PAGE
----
Controversy surrounding a recently proposed housing development on Lake Hallie prompted me to dig back into a time before there were any homes here.

The Eau Claire Leader sent a reporter 125 years ago to a new summer resort located midway between Chippewa Falls and Eau Claire. “On the Green Lawns of Midway Park and the Placid Waters of Lake Hallie” appeared on July 23, 1896, after a writer was hosted by the resort’s “affable proprietor,” John Ure Jr.

Ure owned Badger State Lumber Co., which produced up to 15 million feet of lumber a year, enough to plank a path from Lake Hallie to Lake Jovita, Florida, and back again. When Badger Mills shut down in 1891, Ure’s new vision was to open his unnamed log holding pond to the public.

He declared it “the largest body of spring-fed water in the northwest” and transformed the surrounding area into a 50-acre park.

The first buildings were close to the site of Badger Mills — roughly where Lake Hallie Sportsman’s Club and River Jams (formerly Two Waters Bar) now stand. On the other side of the lake, Ure built a pavilion and dining hall near the current site of the Eau Claire Press Co. on Highway OO. Ninety-nine steps led down to the water. Steamboats cruised passengers up and down the lake on weekends; each Sunday afternoon and evening a 10-piece orchestra played. After the original pavilion burned in 1899, Ure rebuilt it and added a 20-room hotel, a baseball park and drill grounds. Rustic rental cabins dotted the shore. Both sides of the park were accessible from Eau Claire and Chippewa Falls by rail.

Ure owned 1,000 more acres beyond the lake and hoped to continue expanding Midway Park. Just before its grand opening in June of 1896, Ure named the park’s lake in honor of his oldest child, Hallie. He christened his two steamboats after his other children. The Loraine, which held 75 passengers, was so popular that a year later he added the Antoinette, which held 150.

A Leader reporter proclaimed Midway Park the best “pleasure” resort in the state. He wrote, “Giants of the forest seemingly standing guard over the gentle performance of tender foliage kissing the brow of Lake Hallie ... she is the gem of the Chippewa.”

When the Antoinette was commissioned in 1897, Hallie resident William Bean captained Ure’s first excursion boat, the Loraine. Bean saw Midway Park transform into Electric Park when it sold to Northern States Power Co., and he witnessed that park’s closing in 1925. Captain Bean’s love for his boat — what this newspaper dubbed a “jaunty little steamer,” especially when the Eau Claire City Brass Band played upon it — lived on long after it sunk. In 1915 he named his second-born daughter “Loraine.”

Lake Hallie’s current weed harvester driver, Al Larson, called Loraine Bean Anderson “Grandma.” A century after Captain Bean took passengers on leisure trips aboard his steamboat, his great-grandson, Al, motors around this same waterway cutting weeds and skimming the surface to make the lake clearer for kayakers and other boaters. I often contemplate what William Bean or even his boss John Ure might think about the growth in this area: tiny cabins replaced by family homes owned by residents who help preserve the lake.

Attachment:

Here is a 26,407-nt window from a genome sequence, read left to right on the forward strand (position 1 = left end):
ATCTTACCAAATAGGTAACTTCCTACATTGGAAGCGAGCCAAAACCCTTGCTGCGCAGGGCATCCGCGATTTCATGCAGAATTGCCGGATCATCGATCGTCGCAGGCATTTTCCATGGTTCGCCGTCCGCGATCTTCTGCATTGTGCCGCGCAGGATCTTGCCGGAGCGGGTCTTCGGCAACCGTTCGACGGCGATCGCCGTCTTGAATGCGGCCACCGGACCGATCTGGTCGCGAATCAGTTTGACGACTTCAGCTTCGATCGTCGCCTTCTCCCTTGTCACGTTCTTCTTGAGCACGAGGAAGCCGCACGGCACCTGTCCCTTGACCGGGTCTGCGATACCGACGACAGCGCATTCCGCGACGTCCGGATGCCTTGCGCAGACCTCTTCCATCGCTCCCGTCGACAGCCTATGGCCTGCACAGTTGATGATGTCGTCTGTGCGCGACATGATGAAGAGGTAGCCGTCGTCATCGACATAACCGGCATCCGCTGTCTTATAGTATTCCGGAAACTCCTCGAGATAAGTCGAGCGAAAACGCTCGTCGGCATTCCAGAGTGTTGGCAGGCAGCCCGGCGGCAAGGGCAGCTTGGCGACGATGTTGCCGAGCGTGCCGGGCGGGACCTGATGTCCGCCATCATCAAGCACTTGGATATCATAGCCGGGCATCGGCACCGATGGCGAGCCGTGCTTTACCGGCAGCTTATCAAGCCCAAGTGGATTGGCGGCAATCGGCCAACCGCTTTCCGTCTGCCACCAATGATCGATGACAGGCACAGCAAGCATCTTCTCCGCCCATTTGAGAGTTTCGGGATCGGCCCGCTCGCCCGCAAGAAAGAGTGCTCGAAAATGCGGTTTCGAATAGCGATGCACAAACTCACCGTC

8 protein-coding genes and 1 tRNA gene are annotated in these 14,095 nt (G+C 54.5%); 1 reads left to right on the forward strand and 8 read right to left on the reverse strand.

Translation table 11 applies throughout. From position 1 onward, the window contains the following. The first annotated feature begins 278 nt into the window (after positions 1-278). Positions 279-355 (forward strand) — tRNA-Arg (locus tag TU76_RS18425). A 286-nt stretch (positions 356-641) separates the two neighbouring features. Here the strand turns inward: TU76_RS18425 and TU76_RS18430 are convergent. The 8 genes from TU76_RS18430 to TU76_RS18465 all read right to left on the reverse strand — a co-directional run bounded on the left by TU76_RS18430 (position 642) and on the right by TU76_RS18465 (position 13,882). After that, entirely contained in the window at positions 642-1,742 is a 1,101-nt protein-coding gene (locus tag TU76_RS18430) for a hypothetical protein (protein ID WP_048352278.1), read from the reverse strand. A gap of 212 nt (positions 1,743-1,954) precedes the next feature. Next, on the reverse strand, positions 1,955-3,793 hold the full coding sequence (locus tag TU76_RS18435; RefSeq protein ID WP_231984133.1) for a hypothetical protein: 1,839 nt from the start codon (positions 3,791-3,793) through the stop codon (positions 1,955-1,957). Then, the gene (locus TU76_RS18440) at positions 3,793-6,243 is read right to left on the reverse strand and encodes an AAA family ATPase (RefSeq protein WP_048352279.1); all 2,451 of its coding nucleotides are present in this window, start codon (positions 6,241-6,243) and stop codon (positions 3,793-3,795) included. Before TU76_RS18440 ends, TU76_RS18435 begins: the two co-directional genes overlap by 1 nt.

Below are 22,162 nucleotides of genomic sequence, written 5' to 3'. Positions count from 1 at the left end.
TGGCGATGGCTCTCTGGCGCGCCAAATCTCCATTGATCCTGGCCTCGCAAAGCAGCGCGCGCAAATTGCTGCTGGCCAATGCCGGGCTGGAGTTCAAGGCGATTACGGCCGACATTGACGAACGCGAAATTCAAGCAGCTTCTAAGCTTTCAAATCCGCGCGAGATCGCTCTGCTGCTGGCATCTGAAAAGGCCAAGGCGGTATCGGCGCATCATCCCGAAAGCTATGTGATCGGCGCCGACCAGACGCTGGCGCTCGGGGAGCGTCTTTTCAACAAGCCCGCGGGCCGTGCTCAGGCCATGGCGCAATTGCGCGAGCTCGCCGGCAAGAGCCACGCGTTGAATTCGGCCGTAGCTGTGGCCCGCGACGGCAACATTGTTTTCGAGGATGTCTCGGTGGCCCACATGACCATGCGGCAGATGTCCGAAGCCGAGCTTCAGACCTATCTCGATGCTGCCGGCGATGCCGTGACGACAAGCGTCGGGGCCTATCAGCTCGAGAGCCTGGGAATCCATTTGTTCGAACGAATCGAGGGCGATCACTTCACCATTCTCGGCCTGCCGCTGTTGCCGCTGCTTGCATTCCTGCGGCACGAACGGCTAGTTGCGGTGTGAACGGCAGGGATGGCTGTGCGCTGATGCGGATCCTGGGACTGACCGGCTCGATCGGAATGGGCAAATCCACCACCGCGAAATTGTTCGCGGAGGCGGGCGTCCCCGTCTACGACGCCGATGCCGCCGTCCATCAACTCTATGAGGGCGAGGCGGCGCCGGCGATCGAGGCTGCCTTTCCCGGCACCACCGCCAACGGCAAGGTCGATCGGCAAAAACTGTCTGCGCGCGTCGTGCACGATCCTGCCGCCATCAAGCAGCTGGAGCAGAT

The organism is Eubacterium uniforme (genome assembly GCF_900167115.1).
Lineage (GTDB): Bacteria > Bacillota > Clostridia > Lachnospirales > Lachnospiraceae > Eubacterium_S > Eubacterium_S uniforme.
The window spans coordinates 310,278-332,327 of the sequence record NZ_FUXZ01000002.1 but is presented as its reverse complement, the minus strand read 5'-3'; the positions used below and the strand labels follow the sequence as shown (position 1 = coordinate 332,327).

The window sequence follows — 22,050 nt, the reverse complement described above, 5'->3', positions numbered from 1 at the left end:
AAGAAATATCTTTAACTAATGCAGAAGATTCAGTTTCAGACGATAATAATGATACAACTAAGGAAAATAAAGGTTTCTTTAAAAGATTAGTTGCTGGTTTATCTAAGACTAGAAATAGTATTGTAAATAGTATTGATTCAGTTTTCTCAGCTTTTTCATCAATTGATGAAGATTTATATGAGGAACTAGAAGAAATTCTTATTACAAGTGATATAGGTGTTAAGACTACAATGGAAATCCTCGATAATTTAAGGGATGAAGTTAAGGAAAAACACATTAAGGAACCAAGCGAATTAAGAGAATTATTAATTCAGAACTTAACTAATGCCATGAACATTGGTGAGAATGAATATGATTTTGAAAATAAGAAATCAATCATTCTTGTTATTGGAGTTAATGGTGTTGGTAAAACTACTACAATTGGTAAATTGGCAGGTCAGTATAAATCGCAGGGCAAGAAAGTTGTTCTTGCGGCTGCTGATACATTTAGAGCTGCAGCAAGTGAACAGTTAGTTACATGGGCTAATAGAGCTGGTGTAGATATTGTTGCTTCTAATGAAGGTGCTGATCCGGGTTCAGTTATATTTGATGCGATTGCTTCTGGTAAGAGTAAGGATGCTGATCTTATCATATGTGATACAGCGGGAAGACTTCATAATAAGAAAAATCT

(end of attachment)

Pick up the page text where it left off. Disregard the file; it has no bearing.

The Lake Hallie Lake Association secured a grant for the village of Lake Hallie to buy the harvester, which looks like a farm combine mated with a river paddleboat. A diesel engine powers the cutting mechanism as the “wheels” propel the blue beast forward. Its hydraulics run on cooking oil. For many years lake association members drove the harvester and hauled away up to 200 tons of weeds collected each summer month. Now the village provides a budget.

After retiring in May from an Eau Claire paper mill, Al enjoys the outside work as “captain” of the harvester. When he was a kid he swam here nearly every summer day, the fourth generation in his family to enjoy Lake Hallie.

I first met Al last month when he slowed the harvester in front of my house to ask if I wanted to put my weeds on the machine. I use a plastic garden rake to pull snarls of invasive curly-leaf from the water, lay them on my dock to dry out, then pitchfork them to my bushes for mulch. That day my pile was knee-high.

Later I invited Al over to tell me about driving the harvester. He said he finds a few treasures when he’s skimming weeds: uniquely-shaped driftwood and stray bullheads and turtles that get caught in the conveyor belt. Anything that can’t wriggle free he scoops back into the lake. Al walked around my deck to see Lake Hallie from this vantage point, a contrast to his view from atop the harvester.

After supper when I rake curly-leaf I listen to anglers up and down the shore. One plays big band songs while he fishes; live music from the Loraine has been replaced by an iPhone, an evolution no one could have imagined.

That new housing development is just down the highway from where Midway and then Electic Park stood, on land once owned by Ure Jr. “Village Bluffs” will offer 22 twin homes accessible via 116th Street and nearly double the number of houses on Lake Hallie.

At a recent Village Board meeting, lake association members spoke passionately about saving the old growth timbers on the steep shoreline and speculated what more docks might do to the south shore’s vulnerable springs. Understandably, many of my neighbors worry about storm run-off or even loss of a trail still used by locals. Jeanne Morissette begged the trustees to help protect “this gem, Lake Hallie.”

When Ure sold all of his lakeshore land to NSP in 1910, he made sure Lake Hallie remained available to anyone, as it is today. Where he envisioned a public park, new developers may build a gated community. In each century, residents questioned if these lofty plans were really a step toward “progress.”